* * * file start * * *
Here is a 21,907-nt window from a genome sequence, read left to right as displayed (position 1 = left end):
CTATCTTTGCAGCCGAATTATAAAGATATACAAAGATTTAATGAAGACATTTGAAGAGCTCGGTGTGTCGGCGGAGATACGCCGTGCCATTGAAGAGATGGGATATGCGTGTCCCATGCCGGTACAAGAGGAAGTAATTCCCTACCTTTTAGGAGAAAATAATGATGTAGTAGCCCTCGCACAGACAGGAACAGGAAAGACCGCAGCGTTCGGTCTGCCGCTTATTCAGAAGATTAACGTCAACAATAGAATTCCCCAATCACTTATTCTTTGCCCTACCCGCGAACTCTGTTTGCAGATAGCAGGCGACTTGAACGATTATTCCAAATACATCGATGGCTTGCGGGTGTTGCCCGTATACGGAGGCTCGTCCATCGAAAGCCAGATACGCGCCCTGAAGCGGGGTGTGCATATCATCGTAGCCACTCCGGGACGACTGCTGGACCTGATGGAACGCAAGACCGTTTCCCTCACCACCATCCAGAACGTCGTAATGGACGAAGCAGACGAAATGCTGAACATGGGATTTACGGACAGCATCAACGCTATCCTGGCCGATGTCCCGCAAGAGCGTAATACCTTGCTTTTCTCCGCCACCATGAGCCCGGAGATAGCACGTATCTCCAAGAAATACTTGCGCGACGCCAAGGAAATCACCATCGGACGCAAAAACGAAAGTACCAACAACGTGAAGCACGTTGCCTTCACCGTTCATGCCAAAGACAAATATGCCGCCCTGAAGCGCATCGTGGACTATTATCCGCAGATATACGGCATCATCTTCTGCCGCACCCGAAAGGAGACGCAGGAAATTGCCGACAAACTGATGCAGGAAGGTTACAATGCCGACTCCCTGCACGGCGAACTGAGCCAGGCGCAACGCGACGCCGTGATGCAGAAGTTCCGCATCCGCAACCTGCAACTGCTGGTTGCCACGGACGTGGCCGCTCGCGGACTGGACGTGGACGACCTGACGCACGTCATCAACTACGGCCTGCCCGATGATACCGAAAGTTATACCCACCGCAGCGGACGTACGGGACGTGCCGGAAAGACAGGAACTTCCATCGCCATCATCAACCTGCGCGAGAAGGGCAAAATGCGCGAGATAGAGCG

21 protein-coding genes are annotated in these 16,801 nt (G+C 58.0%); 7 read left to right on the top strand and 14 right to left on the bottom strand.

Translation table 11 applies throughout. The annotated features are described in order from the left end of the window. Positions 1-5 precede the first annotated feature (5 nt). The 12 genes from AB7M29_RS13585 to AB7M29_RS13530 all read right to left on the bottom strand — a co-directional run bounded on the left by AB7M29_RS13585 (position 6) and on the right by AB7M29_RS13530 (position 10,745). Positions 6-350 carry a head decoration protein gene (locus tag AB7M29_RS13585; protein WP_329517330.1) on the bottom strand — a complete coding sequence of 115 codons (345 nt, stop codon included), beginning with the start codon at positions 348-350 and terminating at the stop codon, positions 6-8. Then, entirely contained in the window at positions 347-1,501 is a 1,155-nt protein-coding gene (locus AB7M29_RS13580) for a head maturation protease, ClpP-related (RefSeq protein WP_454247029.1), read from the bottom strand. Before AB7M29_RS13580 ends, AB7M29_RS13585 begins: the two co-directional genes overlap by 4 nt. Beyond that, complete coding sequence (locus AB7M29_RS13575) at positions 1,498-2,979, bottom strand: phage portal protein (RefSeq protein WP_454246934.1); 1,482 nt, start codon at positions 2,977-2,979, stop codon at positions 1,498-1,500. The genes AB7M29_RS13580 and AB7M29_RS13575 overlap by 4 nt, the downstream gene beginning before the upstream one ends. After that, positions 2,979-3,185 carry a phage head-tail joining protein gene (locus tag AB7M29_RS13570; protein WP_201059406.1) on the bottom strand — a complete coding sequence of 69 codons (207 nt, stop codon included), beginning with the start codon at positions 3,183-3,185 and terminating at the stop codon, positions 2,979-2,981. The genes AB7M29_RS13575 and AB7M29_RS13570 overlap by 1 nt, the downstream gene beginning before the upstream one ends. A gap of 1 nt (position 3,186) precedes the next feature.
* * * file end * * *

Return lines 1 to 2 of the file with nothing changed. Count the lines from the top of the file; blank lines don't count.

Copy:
Here is a 21,907-nt window from a genome sequence, read left to right as displayed (position 1 = left end):
CTATCTTTGCAGCCGAATTATAAAGATATACAAAGATTTAATGAAGACATTTGAAGAGCTCGGTGTGTCGGCGGAGATACGCCGTGCCATTGAAGAGATGGGATATGCGTGTCCCATGCCGGTACAAGAGGAAGTAATTCCCTACCTTTTAGGAGAAAATAATGATGTAGTAGCCCTCGCACAGACAGGAACAGGAAAGACCGCAGCGTTCGGTCTGCCGCTTATTCAGAAGATTAACGTCAACAATAGAATTCCCCAATCACTTATTCTTTGCCCTACCCGCGAACTCTGTTTGCAGATAGCAGGCGACTTGAACGATTATTCCAAATACATCGATGGCTTGCGGGTGTTGCCCGTATACGGAGGCTCGTCCATCGAAAGCCAGATACGCGCCCTGAAGCGGGGTGTGCATATCATCGTAGCCACTCCGGGACGACTGCTGGACCTGATGGAACGCAAGACCGTTTCCCTCACCACCATCCAGAACGTCGTAATGGACGAAGCAGACGAAATGCTGAACATGGGATTTACGGACAGCATCAACGCTATCCTGGCCGATGTCCCGCAAGAGCGTAATACCTTGCTTTTCTCCGCCACCATGAGCCCGGAGATAGCACGTATCTCCAAGAAATACTTGCGCGACGCCAAGGAAATCACCATCGGACGCAAAAACGAAAGTACCAACAACGTGAAGCACGTTGCCTTCACCGTTCATGCCAAAGACAAATATGCCGCCCTGAAGCGCATCGTGGACTATTATCCGCAGATATACGGCATCATCTTCTGCCGCACCCGAAAGGAGACGCAGGAAATTGCCGACAAACTGATGCAGGAAGGTTACAATGCCGACTCCCTGCACGGCGAACTGAGCCAGGCGCAACGCGACGCCGTGATGCAGAAGTTCCGCATCCGCAACCTGCAACTGCTGGTTGCCACGGACGTGGCCGCTCGCGGACTGGACGTGGACGACCTGACGCACGTCATCAACTACGGCCTGCCCGATGATACCGAAAGTTATACCCACCGCAGCGGACGTACGGGACGTGCCGGAAAGACAGGAACTTCCATCGCCATCATCAACCTGCGCGAGAAGGGCAAAATGCGCGAGATAGAGCG